1961-1970

Various – Ro.Go.Pa.G. (1963) (HD)

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Quote:
La Ricotta (starring Orson Welles) represents a key moment in Pasolini’s career. This complex work marks a stylistic advance over his earlier films and with it, Pasolini comes of age as a man of the cinema. Although La Ricotta is an outcry against the betrayal of religion, it was perceived as blasphemous by the right-wing homophobic political enemies of Pasolini. He was put on trial and charged with “insulting the religion of the state,” a Fascist law that was still on the books. Pasolini was sentenced to four months in prison, eventually amnestied, and all of RoGoPaG was banned. La Ricotta is a dazzling amalgam of trenchant social satire, neo-realism, pathos, and burlesque comedy by the man Susan Sontag has called “indisputably the most remarkable figure to have emerged in Italian arts and letters since the Second World War.” Read More »

Jean-Luc Godard – Week End AKA Weekend (1967) (HD)

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Quote:
The master of the French New Wave indicts consumerism and elaborates on his personal vision of Hell with this raucous, biting satire. A nasty, scheming bourgeois Parisian couple embarks on a journey through the countryside to her father’s house, where they pray for his death and a subsequent inheritance. Their trip is at first delayed, and later it is distracted by several outrageous events and characters including an apocalyptic traffic jam, a group of fictional philosophers, a couple of violent carjackers, and eventually, a gross display of cannibalism. By the time the film concludes, their seemingly simple journey has deteriorated into a freewheeling philosophical diatribe that leaves no topic unscathed. With Week End, Jean-Luc Godard reaches an impressive plateau of film originality, incorporating inter-titles, extended tracking shots, and music to add an entirely new grammar to film language. The result is a deeply challenging work that will most certainly invigorate some viewers just as much as it will as frustrate others. Read More »

Sérgio Ricardo – Juliana do Amor Perdido AKA Lost Love Juliana (1968)

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Quote:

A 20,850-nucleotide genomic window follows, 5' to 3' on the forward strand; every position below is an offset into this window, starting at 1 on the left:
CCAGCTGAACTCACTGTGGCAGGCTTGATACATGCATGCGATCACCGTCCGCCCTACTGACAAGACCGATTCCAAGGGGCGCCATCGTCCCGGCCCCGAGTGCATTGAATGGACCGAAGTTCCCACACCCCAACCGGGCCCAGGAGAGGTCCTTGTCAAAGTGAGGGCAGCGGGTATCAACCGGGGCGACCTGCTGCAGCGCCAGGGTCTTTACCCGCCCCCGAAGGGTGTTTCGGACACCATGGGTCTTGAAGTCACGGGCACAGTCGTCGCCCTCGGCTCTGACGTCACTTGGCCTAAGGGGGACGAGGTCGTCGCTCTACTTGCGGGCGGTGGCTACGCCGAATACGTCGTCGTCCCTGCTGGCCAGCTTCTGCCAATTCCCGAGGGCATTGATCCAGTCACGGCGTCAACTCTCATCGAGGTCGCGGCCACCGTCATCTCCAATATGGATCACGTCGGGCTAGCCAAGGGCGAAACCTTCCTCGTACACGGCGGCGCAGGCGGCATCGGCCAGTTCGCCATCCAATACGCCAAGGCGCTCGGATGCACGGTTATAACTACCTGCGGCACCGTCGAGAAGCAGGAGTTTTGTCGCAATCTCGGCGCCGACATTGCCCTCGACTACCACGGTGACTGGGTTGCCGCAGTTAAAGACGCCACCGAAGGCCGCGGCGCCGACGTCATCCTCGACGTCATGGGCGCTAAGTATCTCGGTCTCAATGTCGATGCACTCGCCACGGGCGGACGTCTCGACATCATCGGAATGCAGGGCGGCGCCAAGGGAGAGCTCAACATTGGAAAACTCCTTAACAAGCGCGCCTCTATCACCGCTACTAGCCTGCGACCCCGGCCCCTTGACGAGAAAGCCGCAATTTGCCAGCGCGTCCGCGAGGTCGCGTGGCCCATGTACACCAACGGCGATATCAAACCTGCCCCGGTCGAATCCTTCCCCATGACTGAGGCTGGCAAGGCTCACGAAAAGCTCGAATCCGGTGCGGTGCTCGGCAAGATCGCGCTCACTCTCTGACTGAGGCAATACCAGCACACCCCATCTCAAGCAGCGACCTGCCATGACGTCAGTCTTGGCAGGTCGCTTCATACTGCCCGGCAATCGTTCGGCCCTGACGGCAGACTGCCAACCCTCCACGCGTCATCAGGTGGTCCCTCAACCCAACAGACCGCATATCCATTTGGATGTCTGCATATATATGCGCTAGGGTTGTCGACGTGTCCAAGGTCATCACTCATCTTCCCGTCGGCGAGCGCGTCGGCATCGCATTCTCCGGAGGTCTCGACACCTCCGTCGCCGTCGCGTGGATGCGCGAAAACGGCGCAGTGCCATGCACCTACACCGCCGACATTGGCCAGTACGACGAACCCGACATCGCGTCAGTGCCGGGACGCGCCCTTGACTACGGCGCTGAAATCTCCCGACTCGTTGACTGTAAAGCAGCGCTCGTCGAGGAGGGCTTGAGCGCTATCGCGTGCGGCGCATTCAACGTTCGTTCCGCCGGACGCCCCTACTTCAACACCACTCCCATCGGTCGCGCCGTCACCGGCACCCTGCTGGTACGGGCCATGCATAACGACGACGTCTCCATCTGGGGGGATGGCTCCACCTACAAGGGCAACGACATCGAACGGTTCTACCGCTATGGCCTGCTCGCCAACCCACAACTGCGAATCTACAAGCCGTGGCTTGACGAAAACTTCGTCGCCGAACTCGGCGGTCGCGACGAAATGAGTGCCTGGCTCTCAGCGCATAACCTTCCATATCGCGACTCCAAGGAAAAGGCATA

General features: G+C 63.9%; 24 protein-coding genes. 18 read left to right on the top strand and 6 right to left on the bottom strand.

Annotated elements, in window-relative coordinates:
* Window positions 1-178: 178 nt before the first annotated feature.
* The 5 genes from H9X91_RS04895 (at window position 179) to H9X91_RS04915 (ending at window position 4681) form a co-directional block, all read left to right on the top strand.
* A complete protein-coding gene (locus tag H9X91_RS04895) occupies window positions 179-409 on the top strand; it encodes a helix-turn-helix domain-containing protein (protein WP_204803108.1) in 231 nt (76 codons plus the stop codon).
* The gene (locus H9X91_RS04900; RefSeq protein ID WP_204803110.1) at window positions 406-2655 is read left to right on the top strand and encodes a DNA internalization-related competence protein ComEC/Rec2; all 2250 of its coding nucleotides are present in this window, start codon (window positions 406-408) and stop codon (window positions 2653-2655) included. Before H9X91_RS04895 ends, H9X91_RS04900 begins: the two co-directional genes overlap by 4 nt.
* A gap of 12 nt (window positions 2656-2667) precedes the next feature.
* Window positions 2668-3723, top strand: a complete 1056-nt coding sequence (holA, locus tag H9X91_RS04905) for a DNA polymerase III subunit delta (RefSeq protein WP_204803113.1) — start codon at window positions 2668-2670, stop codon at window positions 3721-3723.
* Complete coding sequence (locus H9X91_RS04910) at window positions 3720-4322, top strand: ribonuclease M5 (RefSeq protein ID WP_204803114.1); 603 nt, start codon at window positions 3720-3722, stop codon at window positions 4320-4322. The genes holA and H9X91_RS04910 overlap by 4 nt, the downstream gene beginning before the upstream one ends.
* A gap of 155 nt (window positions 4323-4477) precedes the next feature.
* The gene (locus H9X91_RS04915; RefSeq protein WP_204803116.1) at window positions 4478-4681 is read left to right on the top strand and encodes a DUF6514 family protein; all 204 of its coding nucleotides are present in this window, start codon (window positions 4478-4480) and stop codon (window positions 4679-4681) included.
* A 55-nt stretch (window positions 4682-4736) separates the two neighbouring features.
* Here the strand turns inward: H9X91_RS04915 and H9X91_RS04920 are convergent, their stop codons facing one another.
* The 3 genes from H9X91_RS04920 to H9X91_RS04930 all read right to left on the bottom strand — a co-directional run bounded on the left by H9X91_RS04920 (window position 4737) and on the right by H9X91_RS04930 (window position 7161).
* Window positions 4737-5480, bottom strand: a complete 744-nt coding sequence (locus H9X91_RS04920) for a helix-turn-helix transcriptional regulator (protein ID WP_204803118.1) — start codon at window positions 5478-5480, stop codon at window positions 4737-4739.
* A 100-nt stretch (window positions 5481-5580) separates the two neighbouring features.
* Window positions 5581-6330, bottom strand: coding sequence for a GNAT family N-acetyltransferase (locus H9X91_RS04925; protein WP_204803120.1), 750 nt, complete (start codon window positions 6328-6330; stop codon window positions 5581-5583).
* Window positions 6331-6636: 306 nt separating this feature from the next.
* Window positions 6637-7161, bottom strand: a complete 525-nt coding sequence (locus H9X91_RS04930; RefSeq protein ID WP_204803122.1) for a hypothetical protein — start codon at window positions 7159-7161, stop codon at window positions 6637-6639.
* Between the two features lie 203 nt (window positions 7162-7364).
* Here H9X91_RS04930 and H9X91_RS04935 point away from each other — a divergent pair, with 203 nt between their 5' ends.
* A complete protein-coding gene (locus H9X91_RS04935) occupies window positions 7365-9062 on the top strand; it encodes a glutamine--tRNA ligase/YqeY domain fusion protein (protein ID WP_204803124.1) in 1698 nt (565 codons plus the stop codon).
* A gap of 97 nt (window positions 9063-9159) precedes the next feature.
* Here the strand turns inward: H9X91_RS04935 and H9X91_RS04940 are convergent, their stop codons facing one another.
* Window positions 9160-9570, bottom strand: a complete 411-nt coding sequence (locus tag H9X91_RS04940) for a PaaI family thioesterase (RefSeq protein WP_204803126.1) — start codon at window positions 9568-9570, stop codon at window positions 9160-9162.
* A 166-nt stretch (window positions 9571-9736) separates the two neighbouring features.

A beautiful young woman living in an isolated fishing community on an island falls in love with an outsider, a train machinist. But her father, a violent religious fanatic interferes. Read More »

Shirley Clarke & Wendy Clarke – Butterfly (1967)

Synopsis:
Shirley made Butterfly with her daughter Wendy for an anti-Vietnam War protest event held in New York City in 1967; it is one of the last films she made before she began working with video in 1968. The film was screened as part of the Week of the Angry Arts Against the War in Vietnam which Shirley helped organize at the NYU Loeb Student Center; Wendy remembers it being screened at the Elgin Theatre sometime in 1967 so it was shown once for sure—possibly twice but not more than that—it is a film that is virtually unknown and is not included on any filmography for Shirley. The theme of the movie was that war kills and threatens to wipe out families, creativity, and life. In the film, Shirley and Wendy are seen separately and together with Shirley holding and rocking Wendy; their images often overlap. Wendy drew, scratched and hand-painted butterflies and used Clorox directly on the film to create a cascade of colors. The soundtrack is comprised of the alternating sounds of a baby crying, machine gun fire, and Brahm’s Lullaby sung by Shirley’s niece Liza Lorwin. Read More »

Jean-Luc Godard – 2 ou 3 choses que je sais d’elle AKA 2 or 3 Things I Know About Her (1967)

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In 2 or 3 Things I Know About Her (2 ou 3 choses que je sais d’elle), Jean-Luc Godard beckons us ever closer, whispering in our ears as narrator. About what? Money, sex, fashion, the city, love, language, war: in a word, everything. Among the legendary French filmmaker’s finest achievements, the film takes as its ostensible subject the daily life of Juliette Janson (Marina Vlady), a housewife from the Paris suburbs who prostitutes herself for extra money. Yet this is only a template for Godard to spin off into provocative philosophical tangents and gorgeous images. 2 or 3 Things I Know About Her is perhaps Godard’s most revelatory look at consumer culture, shot in ravishing widescreen color by Raoul Coutard. (Criterion) Read More »

Koji Wakamatsu – Gendai sei hanzai zekkyo hen: riyu naki boko aka Violence Without A Cause (1969)

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Synopsis
Three poor young university student dropouts, with hardly any money left, hang around and decide to move to countryside Aomori where they stay at one of the boys small appartment. As they wander around the beach they spot a young couple and decide to rape the girl. They all feel rejected by society and try to get out of their state. One of the boys eventually gets a hold of a gun and commits suicide, while the other accidentally finds a gun and shoots at a policeman. The story was probably inspired by the figure of Norio Nagayama, a 19 year old serial killer who was convicted of killing 4 people in a cross-country murder spree in 1968 (see Masao Adachi’s movie AKA Serial Killer which is about this figure). Read More »

José Bénazéraf – Le Concerto de la peur AKA Night of lust [Uncut] (1963)

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Kidnappings, murders and gang war for the control of a drug traffic…

There’s really a unique touch in those early Bénazéraf movies. You’re a bit somewhere between thriller, exploitation and Nouvelle Vague…
As I understood, the version released in the US already on the site is severely cut and suffers from a ludicrous English dubbing. The movie certainly deserves better than that… Read More »